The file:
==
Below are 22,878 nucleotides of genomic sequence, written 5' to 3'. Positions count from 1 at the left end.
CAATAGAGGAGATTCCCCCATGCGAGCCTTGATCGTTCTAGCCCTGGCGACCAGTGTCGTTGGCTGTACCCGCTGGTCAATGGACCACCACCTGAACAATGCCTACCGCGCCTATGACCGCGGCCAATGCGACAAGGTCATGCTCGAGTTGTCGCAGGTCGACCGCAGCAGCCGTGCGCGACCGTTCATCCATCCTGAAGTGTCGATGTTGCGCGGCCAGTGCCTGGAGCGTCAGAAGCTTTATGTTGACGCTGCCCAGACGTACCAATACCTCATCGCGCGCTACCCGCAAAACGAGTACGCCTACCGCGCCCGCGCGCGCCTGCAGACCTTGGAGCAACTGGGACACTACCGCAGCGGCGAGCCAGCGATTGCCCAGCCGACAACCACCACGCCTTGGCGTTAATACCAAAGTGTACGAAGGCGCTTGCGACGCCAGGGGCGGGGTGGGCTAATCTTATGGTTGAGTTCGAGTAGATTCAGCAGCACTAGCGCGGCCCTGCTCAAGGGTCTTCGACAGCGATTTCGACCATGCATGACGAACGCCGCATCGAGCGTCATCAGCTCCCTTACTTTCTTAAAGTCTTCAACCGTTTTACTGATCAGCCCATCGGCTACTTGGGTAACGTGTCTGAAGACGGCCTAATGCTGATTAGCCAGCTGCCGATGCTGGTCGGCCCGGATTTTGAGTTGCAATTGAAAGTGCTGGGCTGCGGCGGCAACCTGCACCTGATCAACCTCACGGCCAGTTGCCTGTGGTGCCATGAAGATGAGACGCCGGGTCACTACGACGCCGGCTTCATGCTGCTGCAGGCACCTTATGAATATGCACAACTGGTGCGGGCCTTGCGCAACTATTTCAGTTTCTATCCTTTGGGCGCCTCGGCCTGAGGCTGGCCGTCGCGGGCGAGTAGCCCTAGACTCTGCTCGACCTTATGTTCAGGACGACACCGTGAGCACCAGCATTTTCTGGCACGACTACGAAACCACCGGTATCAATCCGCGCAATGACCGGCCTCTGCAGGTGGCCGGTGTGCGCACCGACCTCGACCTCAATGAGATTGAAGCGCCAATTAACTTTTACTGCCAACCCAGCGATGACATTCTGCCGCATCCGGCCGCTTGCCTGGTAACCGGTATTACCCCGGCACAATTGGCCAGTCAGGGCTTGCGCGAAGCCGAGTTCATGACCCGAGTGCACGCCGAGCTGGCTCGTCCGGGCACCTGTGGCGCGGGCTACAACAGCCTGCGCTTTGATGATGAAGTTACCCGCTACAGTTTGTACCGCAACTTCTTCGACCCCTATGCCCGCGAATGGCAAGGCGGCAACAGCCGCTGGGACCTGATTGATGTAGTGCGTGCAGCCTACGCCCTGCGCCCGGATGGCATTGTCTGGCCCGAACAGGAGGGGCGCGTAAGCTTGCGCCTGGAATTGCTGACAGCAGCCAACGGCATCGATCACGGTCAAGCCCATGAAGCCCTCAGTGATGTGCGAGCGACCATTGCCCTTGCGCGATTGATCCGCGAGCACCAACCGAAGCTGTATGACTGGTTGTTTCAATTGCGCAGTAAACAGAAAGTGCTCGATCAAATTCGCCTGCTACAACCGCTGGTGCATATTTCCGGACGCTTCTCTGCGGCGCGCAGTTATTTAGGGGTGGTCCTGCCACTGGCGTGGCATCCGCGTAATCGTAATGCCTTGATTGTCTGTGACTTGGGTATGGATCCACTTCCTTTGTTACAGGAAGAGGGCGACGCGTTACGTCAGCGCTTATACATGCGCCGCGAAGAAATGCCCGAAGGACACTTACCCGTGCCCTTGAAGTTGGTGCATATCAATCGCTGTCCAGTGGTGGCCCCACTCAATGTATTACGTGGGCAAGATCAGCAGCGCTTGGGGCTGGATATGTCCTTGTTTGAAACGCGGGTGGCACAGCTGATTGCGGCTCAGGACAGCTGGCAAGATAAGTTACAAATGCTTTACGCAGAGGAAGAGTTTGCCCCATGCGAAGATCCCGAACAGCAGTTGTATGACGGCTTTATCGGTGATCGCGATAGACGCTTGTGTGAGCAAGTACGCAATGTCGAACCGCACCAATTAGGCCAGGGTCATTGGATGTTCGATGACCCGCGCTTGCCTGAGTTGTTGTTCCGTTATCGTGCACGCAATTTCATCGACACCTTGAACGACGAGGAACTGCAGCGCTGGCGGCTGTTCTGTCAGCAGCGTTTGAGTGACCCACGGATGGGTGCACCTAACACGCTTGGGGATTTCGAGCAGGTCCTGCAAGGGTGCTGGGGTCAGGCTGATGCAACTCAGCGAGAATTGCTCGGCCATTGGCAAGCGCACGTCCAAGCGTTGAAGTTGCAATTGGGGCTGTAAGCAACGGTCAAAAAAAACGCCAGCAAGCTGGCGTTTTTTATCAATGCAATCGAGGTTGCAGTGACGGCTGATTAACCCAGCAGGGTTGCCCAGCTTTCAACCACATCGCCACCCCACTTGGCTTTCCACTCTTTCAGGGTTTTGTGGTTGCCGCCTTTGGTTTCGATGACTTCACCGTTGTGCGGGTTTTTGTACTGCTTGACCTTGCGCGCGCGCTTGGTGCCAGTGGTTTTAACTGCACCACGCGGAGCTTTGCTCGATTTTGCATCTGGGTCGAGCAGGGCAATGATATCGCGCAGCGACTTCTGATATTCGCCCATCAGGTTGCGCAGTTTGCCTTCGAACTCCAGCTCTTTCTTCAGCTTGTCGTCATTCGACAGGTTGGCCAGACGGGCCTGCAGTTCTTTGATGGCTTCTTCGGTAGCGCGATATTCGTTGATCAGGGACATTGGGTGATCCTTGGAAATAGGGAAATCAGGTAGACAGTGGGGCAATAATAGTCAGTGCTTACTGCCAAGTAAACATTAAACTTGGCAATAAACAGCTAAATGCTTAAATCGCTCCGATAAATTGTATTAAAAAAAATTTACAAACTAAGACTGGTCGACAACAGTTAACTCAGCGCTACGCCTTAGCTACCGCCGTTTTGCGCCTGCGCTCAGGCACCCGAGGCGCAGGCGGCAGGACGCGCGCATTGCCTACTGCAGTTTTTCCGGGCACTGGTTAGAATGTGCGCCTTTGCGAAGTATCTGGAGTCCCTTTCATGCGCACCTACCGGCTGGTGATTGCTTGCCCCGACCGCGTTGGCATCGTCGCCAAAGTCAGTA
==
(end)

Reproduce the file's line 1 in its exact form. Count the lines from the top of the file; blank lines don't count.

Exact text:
Below are 22,878 nucleotides of genomic sequence, written 5' to 3'. Positions count from 1 at the left end.